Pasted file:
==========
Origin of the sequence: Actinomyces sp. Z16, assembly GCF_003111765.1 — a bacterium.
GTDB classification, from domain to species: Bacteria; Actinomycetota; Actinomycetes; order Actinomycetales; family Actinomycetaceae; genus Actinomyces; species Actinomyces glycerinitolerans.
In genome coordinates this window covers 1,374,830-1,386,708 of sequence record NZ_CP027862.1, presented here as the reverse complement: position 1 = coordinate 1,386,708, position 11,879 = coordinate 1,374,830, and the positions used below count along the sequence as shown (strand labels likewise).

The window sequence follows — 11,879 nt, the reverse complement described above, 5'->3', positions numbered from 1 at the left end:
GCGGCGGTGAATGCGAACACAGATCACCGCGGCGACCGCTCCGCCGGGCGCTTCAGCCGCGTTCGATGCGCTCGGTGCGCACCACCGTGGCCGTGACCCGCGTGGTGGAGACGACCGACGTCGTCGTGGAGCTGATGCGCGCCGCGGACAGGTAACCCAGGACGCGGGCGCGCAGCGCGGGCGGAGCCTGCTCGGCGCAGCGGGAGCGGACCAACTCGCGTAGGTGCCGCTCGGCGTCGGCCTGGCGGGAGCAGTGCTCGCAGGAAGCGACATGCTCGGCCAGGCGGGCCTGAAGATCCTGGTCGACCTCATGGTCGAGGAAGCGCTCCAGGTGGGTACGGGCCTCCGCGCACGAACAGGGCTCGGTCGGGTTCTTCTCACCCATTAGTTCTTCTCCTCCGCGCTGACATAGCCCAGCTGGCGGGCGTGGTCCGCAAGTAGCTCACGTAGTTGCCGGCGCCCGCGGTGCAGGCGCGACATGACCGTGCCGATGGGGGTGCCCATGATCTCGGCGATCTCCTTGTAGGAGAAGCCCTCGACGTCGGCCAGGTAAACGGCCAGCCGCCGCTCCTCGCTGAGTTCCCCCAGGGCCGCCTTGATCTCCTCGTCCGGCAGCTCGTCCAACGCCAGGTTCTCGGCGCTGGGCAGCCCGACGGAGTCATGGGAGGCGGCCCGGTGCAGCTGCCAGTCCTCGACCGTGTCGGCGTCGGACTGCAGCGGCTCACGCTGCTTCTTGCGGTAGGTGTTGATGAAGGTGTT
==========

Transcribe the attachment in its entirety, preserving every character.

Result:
Origin of the sequence: Actinomyces sp. Z16, assembly GCF_003111765.1 — a bacterium.
GTDB classification, from domain to species: Bacteria; Actinomycetota; Actinomycetes; order Actinomycetales; family Actinomycetaceae; genus Actinomyces; species Actinomyces glycerinitolerans.
In genome coordinates this window covers 1,374,830-1,386,708 of sequence record NZ_CP027862.1, presented here as the reverse complement: position 1 = coordinate 1,386,708, position 11,879 = coordinate 1,374,830, and the positions used below count along the sequence as shown (strand labels likewise).

The window sequence follows — 11,879 nt, the reverse complement described above, 5'->3', positions numbered from 1 at the left end:
GCGGCGGTGAATGCGAACACAGATCACCGCGGCGACCGCTCCGCCGGGCGCTTCAGCCGCGTTCGATGCGCTCGGTGCGCACCACCGTGGCCGTGACCCGCGTGGTGGAGACGACCGACGTCGTCGTGGAGCTGATGCGCGCCGCGGACAGGTAACCCAGGACGCGGGCGCGCAGCGCGGGCGGAGCCTGCTCGGCGCAGCGGGAGCGGACCAACTCGCGTAGGTGCCGCTCGGCGTCGGCCTGGCGGGAGCAGTGCTCGCAGGAAGCGACATGCTCGGCCAGGCGGGCCTGAAGATCCTGGTCGACCTCATGGTCGAGGAAGCGCTCCAGGTGGGTACGGGCCTCCGCGCACGAACAGGGCTCGGTCGGGTTCTTCTCACCCATTAGTTCTTCTCCTCCGCGCTGACATAGCCCAGCTGGCGGGCGTGGTCCGCAAGTAGCTCACGTAGTTGCCGGCGCCCGCGGTGCAGGCGCGACATGACCGTGCCGATGGGGGTGCCCATGATCTCGGCGATCTCCTTGTAGGAGAAGCCCTCGACGTCGGCCAGGTAAACGGCCAGCCGCCGCTCCTCGCTGAGTTCCCCCAGGGCCGCCTTGATCTCCTCGTCCGGCAGCTCGTCCAACGCCAGGTTCTCGGCGCTGGGCAGCCCGACGGAGTCATGGGAGGCGGCCCGGTGCAGCTGCCAGTCCTCGACCGTGTCGGCGTCGGACTGCAGCGGCTCACGCTGCTTCTTGCGGTAGGTGTTGATGAAGGTGTT